A year that many people couldn't have imagined happening ten years previously, when Jobs could do no wrong.
Whether Steve Jobs had dwelled on the same dark realisations we can only guess, but it was at an end. He was 38 years old and at his lowest point ever.
Next computers crashed around him.
It began in January 1992, when Steve Jobs made the decision to allow the advanced operating systems to be used in his competitor's machines. He had taken the view that the uniqueness of what he had created would need to be shared, if he had any chance of saving the company.
This was the first sign of the true failure to come for Steve, although many experts had the view that he should have done this from the very beginning. However Jobs was looking to create the system of all systems. The kind of processing speed that would leave all his competitors in the shade. Not to help them in their journeys also. The death warrant had been signed.
At the same time in an ironic retelling of a previous dot in Jobs life, things got even worse. COO Van Cuylenburg, who was hired by Steve Jobs, betrayed him in a cruel reminiscence of what had happened at Apple some seven years earlier.
Van Cuylenberg had phoned up NeXT’s competitor Sun, and asked its CEO Scott McNealy to buy NeXT and install him as manager of the new company getting rid of Jobs. Fortunately, McNealy had some sense of honor and told Steve about the outrage. Van Cuylenburg left, but Steve was completely devastated by everything that was going on around him.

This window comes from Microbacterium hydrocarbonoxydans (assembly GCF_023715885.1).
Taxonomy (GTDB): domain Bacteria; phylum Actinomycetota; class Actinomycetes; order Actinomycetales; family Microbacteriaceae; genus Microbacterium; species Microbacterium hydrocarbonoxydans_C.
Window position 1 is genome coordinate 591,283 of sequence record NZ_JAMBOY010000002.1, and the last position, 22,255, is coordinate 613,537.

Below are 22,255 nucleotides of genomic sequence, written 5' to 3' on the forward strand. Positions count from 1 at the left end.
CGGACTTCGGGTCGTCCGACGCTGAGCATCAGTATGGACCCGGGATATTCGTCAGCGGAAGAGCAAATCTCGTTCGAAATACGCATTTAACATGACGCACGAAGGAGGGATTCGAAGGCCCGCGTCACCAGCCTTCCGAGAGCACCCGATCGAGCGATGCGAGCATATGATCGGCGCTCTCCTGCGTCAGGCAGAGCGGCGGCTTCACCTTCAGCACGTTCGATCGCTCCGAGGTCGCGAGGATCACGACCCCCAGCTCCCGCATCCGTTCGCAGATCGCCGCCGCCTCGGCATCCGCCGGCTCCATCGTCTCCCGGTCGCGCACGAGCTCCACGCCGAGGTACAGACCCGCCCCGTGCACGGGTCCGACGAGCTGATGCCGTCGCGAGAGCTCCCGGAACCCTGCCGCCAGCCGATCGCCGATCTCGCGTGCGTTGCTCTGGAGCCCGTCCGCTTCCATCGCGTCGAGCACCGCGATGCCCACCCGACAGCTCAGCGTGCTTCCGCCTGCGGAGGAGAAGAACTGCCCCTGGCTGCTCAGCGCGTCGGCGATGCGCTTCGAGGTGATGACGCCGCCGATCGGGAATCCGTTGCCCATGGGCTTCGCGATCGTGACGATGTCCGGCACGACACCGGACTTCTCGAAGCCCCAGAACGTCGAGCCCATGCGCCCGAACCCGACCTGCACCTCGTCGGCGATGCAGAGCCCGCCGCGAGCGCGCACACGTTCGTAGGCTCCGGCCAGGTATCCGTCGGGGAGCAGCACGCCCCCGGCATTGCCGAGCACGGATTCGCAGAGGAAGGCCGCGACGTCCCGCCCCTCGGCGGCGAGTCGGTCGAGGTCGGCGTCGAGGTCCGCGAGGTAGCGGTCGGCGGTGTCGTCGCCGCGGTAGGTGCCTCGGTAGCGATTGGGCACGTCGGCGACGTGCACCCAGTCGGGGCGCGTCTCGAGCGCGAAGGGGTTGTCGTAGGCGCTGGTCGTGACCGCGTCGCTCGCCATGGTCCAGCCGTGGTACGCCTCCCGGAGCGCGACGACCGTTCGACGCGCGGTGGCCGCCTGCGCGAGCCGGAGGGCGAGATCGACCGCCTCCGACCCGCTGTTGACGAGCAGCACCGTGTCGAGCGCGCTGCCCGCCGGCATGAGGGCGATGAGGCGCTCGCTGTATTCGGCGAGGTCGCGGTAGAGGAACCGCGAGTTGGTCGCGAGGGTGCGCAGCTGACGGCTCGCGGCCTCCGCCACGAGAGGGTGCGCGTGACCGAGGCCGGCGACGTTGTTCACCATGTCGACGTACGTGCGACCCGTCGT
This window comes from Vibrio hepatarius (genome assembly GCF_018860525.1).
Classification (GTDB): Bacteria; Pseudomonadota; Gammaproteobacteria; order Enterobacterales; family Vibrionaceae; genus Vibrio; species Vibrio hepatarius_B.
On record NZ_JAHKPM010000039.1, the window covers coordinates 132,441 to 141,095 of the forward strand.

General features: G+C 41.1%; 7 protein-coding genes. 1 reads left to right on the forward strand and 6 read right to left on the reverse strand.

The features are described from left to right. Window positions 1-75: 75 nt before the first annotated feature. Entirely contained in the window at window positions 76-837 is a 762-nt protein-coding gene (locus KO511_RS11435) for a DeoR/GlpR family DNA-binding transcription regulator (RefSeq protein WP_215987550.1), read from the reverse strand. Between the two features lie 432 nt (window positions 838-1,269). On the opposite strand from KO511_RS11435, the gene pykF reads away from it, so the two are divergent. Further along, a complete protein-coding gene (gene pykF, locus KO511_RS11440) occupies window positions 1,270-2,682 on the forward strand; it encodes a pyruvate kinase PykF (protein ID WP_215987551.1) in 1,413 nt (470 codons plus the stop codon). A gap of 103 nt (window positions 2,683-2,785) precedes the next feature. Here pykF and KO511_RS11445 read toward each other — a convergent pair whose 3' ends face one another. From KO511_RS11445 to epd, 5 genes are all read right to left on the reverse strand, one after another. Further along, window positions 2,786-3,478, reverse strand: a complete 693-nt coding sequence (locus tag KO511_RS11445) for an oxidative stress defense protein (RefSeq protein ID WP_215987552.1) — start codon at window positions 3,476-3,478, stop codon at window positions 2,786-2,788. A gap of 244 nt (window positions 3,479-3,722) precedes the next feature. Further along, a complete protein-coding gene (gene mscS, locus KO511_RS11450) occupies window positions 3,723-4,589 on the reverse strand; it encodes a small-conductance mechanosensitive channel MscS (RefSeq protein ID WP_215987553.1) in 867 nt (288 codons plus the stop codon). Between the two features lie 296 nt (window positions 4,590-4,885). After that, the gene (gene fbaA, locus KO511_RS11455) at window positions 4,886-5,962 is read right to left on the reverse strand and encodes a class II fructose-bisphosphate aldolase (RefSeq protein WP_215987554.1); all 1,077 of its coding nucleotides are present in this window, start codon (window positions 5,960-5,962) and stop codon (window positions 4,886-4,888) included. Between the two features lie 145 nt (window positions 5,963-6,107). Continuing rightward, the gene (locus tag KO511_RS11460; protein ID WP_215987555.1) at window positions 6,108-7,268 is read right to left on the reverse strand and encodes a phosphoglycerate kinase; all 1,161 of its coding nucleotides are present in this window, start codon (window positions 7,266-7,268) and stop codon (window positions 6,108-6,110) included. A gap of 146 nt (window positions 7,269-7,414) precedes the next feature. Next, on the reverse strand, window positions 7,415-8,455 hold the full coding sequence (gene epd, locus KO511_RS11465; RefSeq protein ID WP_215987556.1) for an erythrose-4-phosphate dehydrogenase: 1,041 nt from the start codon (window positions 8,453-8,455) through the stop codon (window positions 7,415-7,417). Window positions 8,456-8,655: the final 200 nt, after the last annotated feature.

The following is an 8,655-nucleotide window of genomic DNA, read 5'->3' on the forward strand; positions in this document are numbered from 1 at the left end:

How could this have happened?
How could all his hard work and investment end up in such a way?
How could it be that everyone of the company’s co-founders, except George Crow would abandon him.
He was Steve Jobs, the genius who had created an industry from nothing. A man who had lit up silicon valley and blazed a path across the world.
What had he done to deserve all this at once?
Next was finished, and in an even crueler twist of fate, his other venture Pixar was in serious trouble too. The lifeline that had been grabbed at when making the deal with Disney was slipping away from them. Disney's Katzenberg had seen what the company had created, and quite simply hated Woody, Buzz Lightyear and all the other characters which we now see as classics.
Together with the majority of Disney’s creative staff, he declared that the characters were unappealing jerks and the dialogues inappropriately cynical for a children’s movie (while he was the one who pushed for such characteristics early in development). Pixar was back to making TV commercials just so it could survive — but it was obvious it would disappear if the work did not start again.
Steve Jobs had reached the bottom of his career. He had lost faith in himself, and disappeared behind the closed doors of his home, spending most of his days at home, playing with his two-year-old son.
Was there anyway that Steve Jobs could fight back from such a low point?
Could he recoup his investment, his self esteem, and be allowed to create the legacy that he so craved?
That part of the story will only come on part four of the Steve Jobs Biography.